Cross-Cultural Marriage: A Growing Trend In Vietnam
Vietnamese citizens marrying foreigners has become more popular in Vietnam over the last few years.
According to a Ministry of Public Security report in 2014, an average of 18,000 Vietnamese citizens register to marry foreigners each year, 78 percent of whom come from Ho Chi Minh City and Mekong Delta provinces in the south.
The report states that around 115,000 interracial marriages were registered in Vietnam between 2008 and 2014, and Vietnamese women partnering with foreign men account for more than 72 percent of the couples.
According to a 2013 report by the State Committee for Overseas Vietnamese and the Vietnam Women’s Union, nearly 300,000 Vietnamese women married foreigners between 2008 and 2010.
The top nationalities engaged in interracial marriages with Vietnamese citizens include Taiwanese, Chinese, South Korean and American.
In the north, a trend has developed in which Vietnamese women in provinces bordering China marrying Chinese men without registering with Vietnamese or Chinese authorities for marriage certificates. Many of the women marry Chinese workers at Chinese-invested factories and projects.
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There have been many cases in which Vietnamese women have been lured or cheated to travel to China to marry Chinese men.
According to immigration data published by The Korea Times in December last year, there were around 152,000 South Korean-Vietnamese married couples. Among foreigners who married in South Korea, Chinese women made up the largest number at 27.9 percent, followed by brides from Vietnam, the Philippines and Japan.
The Vietnamese police said that young Vietnamese women with a lack of education and employment from poor families often met their suitors via illegal brokerage services.
A Changing Attitude
Before the 1980s, marriages between Vietnamese and foreigners were rare, especially in the north and central region where Confucian ethics had a stronger hold than in the south.
In China, intermarriage was initially discouraged by the Tang Dynasty. In 836 Lu Chun was appointed as governor of Canton, and was disgusted to find the Chinese living with foreigners and intermarrying. Lu enforced separation, banned interracial marriages, and made it illegal for foreigners to own property.
The anti-foreigner sentiment came from the French colonial times when Vietnamese people used labels "me Tây" (woman married to a Western man), "me Tàu" (woman married to a Chinese) and "me Nhật" (woman married to a Japanese) to describe such partnerships.
The women labeled as “me” are looked down by many because Vietnamese people regarded French, Chinese and Japanese husbands as belonging to the cruel conquerors and greedy merchants who had brought misfortune and disgrace to the country.
Respectable families would not accept a foreigner in their homes. Interracial marriages, as well as interracial children, were usually mocked or criticised.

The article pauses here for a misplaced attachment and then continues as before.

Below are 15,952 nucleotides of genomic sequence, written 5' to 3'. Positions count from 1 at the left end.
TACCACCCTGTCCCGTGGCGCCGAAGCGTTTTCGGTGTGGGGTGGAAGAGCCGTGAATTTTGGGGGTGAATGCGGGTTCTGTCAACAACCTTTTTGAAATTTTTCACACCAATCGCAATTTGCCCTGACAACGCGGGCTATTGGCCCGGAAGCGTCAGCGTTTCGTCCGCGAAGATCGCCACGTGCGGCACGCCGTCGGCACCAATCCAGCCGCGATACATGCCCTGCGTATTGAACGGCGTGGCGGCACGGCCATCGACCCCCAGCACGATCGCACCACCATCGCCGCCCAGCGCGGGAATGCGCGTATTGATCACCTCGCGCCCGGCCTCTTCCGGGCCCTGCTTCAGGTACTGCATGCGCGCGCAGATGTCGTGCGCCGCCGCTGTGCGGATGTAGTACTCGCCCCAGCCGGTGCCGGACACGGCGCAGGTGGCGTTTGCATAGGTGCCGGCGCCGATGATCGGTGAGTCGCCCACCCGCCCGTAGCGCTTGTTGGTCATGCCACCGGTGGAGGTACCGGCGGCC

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However, after the Doi Moi (Renovation) reforms initiated in 1986 more and more foreigners have come to the country and Vietnamese people got the chance to learn more about other countries and cultures.
The growing presence of foreign tourists and businesspeople has largely erased the ingrained prejudice against interracial marriage.
Statistics show that almost 40 percent of interracial marriages in South Korea have ended in divorce within five years. There have been reports about Vietnamese brides abused by the husbands and their families, and some wives commit suicide. Cultural and language differences are usually considered the main reasons.
The topic of interracial relationships in Vietnam has sparked heated debates on the media, online forums and social media networks over the past few years.
There have been discussions about the pros and cons of marrying foreigners and comparisons between Vietnamese and foreign spouses.
Vietnamese citizens marrying foreigners may receive strong objections from family members. Some traditional Vietnamese families have a stereotyped idea about a Western husband. Some think that the spouse is just seeking a short-term marriage while living in Vietnam and will ask for a divorce when their time in Vietnam ends.
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The language barrier and cultural differences are also obstacles in cross-cultural relationships.
A Thanh Nien report in December last year said bureaucratic red tape in Vietnam is an obstacle to interracial couples when it’s time to apply for marriage certificates.
The report quoted a Vietnamese woman living in HCMC as saying she had been unable to complete all the necessary paperwork for her marriage certificate in Vietnam two years after she tied the knot with a Nepalese man.
Against All Odds
Local media has published various reports about Vietnamese women who have married foreigners for love and are living a happy life. The majority of online forum users vote in favour of interracial marriages.
Whether people like it or not, the number of cross-cultural marriages will continue to rise in Vietnam due to the further integration of Vietnam into the world economy and the increase of international relocation for work and pleasure.
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